Banned. The Weak Link's Avatar
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    Funny you should mention it.

    Today in Louisville, the US Senior Cycling Nationals were being held. I was trail biking in the area the races were held so I got to get a good look at things, including the podium ceremony for the 65-69 age group.

    I'm pleased to report that the racers looked their ages. They sure didn't cycling their ages, though. Those suckers can haul.

    What I noticed that I hadn't seen in other crits is that the folks that were jetisoned off the peloton seemed to be having a good time none the less. They rode in groups of two and three, discussing their hotel accomodations, their stock-brokers, etc. Very few seemed crushed that they weren't going to make the podium that particular ride. I thought that was pretty cool.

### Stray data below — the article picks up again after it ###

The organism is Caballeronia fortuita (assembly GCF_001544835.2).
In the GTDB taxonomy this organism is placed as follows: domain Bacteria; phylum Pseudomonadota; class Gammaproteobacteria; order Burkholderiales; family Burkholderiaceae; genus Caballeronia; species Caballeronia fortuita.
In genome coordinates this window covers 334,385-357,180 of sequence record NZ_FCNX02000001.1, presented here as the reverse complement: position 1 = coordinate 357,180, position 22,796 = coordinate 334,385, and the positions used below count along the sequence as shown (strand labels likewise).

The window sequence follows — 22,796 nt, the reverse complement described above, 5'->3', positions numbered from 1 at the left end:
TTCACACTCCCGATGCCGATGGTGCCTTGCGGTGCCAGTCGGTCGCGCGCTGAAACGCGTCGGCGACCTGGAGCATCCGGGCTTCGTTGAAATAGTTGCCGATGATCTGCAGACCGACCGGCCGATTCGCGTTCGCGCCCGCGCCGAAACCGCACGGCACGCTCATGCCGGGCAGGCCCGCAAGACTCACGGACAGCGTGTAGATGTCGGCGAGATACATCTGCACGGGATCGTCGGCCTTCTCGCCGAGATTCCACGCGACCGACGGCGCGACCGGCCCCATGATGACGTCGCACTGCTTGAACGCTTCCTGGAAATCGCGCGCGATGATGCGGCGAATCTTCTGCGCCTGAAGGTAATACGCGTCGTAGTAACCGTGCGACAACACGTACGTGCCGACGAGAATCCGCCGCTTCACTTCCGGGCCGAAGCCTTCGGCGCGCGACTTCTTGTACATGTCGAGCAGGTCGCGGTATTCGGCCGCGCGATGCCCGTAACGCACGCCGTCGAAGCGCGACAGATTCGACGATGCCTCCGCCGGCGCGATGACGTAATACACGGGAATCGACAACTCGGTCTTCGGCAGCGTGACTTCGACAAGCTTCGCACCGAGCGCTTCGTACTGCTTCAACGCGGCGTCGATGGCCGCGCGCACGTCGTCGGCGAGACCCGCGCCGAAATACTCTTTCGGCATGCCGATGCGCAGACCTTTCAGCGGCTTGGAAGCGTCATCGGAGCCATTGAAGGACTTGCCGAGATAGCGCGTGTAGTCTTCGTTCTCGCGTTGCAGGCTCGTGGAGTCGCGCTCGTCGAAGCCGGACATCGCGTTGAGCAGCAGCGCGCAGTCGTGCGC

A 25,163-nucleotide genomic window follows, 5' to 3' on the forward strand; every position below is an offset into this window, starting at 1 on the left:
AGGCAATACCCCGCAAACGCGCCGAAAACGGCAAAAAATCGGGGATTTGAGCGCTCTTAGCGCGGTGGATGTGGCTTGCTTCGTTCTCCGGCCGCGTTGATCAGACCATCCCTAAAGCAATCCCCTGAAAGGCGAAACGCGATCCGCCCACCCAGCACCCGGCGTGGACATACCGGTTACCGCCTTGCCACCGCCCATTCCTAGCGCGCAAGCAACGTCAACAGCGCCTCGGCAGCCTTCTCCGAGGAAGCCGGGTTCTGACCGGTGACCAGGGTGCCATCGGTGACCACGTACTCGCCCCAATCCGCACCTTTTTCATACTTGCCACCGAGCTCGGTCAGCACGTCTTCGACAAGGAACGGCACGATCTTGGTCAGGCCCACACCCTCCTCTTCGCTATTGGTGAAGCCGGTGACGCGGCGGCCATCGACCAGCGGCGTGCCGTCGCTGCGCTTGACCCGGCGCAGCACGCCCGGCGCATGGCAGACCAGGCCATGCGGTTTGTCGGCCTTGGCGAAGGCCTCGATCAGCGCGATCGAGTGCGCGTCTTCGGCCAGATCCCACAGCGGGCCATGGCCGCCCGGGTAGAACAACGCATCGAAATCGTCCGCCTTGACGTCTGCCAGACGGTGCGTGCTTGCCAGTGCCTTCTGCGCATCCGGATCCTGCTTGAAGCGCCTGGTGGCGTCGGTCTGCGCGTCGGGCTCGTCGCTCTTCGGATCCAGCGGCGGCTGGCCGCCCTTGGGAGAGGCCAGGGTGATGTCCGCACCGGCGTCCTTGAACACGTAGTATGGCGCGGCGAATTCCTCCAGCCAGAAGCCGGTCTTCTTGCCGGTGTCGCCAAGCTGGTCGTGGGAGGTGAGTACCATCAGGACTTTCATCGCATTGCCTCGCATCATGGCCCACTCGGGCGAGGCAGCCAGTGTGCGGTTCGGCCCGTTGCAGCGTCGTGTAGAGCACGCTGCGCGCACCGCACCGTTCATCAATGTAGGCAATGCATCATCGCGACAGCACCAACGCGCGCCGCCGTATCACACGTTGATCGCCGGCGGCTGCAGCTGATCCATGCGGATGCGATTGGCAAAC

If I were to race, I'd want to be competitive, which means doubling my saddle time, losing weight, and doing intervals. The first two I might handle but I think I'm going to have a glory spew just thinking about HIIT. Barf.

  17. #17
    Senior Member gruffydd's Avatar
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    +1 on the Time Trials. For me they are the best way to race. The Boulder time trial series just finished recently here in Colorado. I was no threat to win, but I trained hard and did the best I could. It does hurt. But so does getting up in the morning. 55+.

  18. #18
    Senior Member zonatandem's Avatar
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    Have done time trials and road races in Senior Olympics.
    Depending on the participants it can be aggressive road riding.
    Have had a guy 50 lbs my heavy throw a body block into me in a 5-man sprint so his buds (San Diego Cyclovets) could get the medals . . . almost went down, recovered and then gave him an elbow . . . yeah, he complained "elbow!" Of course I then only placed 4th.
    However, do have my share of medals.
    So much for being 70+!
    Go do it . . .